Topics: Pregnancy, Obstetrics, Fetus Pages: 24 (8915 words) Published: December 1, 2012
From Wikipedia, the free encyclopedia

This article is about pregnancy in humans. For pregnancy in other animals, see pregnancy (mammals). Page semi-protected
Pregnancy |
Classification and external resources |
A pregnant woman. |
ICD-10 | Z33 |
ICD-9 | 650 |
DiseasesDB | 10545 |
MedlinePlus | 002398 |
eMedicine | article/259724 |
MeSH | D011247 |
Pregnancy is the fertilization and development of one or more offspring, known as an embryo or fetus, in a woman's uterus. In a pregnancy, there can be multiple gestations, as in the case of twins or triplets. Childbirth usually occurs about 38 weeks after conception; in women who have a menstrual cycle length of four weeks, this is approximately 40 weeks from the start of the last normal menstrual period (LNMP). Human pregnancy is the most studied of all mammalian pregnancies. Conception can be achieved through sexual intercourse or assisted reproductive technology. An embryo is the developing offspring during the first 8 weeks following conception, and subsequently the term fetus is used henceforth until birth.[1][2] 40% of pregnancies in the United States and United Kingdom are unplanned, and between a quarter and half of those unplanned pregnancies were unwanted pregnancies.[3][4] Of those unintended pregnancies that occurred in the US, 60% of the women used birth control to some extent during the month pregnancy occurred.[5] In many societies’ medical or legal definitions, human pregnancy is somewhat arbitrarily divided into three trimester periods, as a means to simplify reference to the different stages of prenatal development. The first trimester carries the highest risk of miscarriage(natural death of embryo or fetus). During the second trimester, the development of the fetus can be more easily monitored and diagnosed. The beginning of the third trimester often approximates the point of viability, or the ability of the fetus to survive, with or without medical help, outside of the uterus.[6]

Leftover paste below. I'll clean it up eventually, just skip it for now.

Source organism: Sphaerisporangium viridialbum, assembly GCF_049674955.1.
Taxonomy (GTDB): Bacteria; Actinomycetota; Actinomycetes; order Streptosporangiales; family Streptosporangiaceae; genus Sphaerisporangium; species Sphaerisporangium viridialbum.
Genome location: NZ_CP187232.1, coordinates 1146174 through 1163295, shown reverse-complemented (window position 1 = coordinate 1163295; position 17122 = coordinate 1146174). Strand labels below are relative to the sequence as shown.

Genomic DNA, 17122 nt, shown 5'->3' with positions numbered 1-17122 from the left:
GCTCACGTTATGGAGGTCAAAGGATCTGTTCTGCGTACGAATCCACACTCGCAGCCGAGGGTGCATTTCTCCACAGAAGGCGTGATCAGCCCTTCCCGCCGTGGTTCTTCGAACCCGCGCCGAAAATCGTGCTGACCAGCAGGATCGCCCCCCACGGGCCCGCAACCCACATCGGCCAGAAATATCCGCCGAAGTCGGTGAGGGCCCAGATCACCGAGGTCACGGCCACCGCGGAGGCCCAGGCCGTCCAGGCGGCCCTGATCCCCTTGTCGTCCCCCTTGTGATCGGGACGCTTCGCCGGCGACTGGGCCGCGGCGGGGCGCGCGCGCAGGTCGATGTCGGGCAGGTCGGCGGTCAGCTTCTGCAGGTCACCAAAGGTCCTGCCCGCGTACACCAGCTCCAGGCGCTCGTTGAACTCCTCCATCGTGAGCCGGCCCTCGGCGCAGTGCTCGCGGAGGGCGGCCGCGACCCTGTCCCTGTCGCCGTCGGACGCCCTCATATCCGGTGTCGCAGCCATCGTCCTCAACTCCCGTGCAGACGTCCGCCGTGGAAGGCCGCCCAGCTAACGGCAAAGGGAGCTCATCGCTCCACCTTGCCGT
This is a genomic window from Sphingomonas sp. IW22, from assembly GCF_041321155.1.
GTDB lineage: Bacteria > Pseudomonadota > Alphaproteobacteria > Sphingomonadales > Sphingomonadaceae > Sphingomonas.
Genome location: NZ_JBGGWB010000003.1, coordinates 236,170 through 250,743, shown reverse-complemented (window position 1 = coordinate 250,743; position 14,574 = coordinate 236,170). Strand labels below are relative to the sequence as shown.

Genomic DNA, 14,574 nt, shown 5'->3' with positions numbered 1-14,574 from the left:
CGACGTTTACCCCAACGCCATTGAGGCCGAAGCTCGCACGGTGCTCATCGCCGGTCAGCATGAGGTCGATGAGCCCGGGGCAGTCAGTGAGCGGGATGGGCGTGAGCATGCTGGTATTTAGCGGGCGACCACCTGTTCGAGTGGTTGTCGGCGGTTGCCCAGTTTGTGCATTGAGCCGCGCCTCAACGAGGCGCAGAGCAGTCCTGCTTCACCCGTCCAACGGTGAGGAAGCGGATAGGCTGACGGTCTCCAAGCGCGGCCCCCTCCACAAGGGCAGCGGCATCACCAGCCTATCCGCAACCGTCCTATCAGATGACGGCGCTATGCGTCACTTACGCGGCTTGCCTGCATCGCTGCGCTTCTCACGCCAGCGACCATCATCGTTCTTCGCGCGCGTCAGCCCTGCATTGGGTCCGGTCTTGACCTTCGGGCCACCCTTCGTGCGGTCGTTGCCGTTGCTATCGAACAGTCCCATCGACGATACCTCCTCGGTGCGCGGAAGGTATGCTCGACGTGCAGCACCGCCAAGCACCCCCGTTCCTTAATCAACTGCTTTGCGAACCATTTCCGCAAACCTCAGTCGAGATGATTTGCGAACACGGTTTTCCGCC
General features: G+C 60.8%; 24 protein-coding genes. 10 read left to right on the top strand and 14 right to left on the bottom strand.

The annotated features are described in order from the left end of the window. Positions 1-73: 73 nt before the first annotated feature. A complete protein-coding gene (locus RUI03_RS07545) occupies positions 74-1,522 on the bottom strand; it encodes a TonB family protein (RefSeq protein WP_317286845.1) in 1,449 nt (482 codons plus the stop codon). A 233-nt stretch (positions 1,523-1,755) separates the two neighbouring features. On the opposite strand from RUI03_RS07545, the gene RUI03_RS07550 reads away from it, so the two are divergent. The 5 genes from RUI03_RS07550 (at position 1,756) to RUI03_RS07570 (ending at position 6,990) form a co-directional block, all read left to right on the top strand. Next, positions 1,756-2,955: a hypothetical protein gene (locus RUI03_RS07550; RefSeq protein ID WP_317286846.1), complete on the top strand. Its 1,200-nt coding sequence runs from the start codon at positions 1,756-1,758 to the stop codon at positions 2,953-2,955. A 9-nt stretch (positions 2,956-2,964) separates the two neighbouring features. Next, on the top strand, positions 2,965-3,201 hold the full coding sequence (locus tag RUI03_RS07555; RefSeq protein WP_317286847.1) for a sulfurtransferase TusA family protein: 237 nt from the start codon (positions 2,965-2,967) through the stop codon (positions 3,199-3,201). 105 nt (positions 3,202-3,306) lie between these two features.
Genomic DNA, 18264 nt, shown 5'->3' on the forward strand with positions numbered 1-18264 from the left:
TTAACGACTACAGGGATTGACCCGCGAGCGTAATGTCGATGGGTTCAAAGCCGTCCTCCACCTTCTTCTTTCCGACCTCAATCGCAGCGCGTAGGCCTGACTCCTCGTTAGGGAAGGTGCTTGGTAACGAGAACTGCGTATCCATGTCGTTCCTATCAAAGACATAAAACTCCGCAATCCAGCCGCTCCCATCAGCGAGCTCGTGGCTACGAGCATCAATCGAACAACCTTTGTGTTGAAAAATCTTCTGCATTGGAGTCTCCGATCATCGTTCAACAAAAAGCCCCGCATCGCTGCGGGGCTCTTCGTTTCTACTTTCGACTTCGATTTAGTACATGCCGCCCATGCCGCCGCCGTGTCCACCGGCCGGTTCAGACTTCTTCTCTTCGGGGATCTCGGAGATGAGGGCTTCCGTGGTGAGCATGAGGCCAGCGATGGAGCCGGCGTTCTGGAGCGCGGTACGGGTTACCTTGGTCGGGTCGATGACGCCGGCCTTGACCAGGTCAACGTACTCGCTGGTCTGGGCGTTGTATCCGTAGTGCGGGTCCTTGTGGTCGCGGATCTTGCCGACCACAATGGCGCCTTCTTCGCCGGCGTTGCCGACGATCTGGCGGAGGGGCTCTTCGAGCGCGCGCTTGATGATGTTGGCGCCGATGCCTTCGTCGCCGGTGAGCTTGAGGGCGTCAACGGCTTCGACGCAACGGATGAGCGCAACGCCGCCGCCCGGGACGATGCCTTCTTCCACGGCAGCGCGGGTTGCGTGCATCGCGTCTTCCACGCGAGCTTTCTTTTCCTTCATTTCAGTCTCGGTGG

Contents  [hide]  1 Terminology 2 Progression 2.1 Initiation 2.2 Duration 2.2.1 Preterm, term and postterm 2.3 Childbirth 2.4 Postnatal period 3 Diagnosis 4 Physiology 4.1 First trimester 4.2 Second trimester 4.3 Third trimester 4.4 Embryonic and fetal development and ultrasound imaging 4.5 Physiological changes 5 Management 5.1 Nutrition 5.2 Weight gain 5.3 Immune tolerance 5.4 Medication use 5.5 Exposure to toxins 5.6 Sexual activity during pregnancy 5.7 Exercise 6 Complications 6.1 Ectopic pregnancy 7 Concomitant diseases 8 Stem cell collection 9 Society and culture 9.1 Arts 9.2 Demography 9.3 Desired and undesired pregnancies 9.3.1 Infertility 9.3.2 Abortion 9.4 Legal protection for pregnant women 9.5 Post-menopausal pregnancies 10 See also 11 References 12 External links | TerminologyOne scientific term for the state of pregnancy is gravidity (adjective "gravid"), Latin for "heavy" and a pregnant female is sometimes referred to as a gravida.[7] Similarly, the termparity (abbreviated as "para") is used for the number of times a female has given birth, counting twins and other multiple births as one pregnancy, and usually including stillbirths. Medically, a woman who has never been pregnant is referred to as a nulligravida, a woman who is (or has been only) pregnant for the first time as a primigravida,[8] and a woman in subsequent pregnancies as a multigravida or multiparous.[7][9] Hence, during a second pregnancy a woman would be described as gravida 2, para 1 and upon live delivery asgravida 2, para 2. An in-progress pregnancy, as well as abortions, miscarriages, or stillbirths account for parity values being less than the gravida number. In the case of twins, triplets etc., gravida number...
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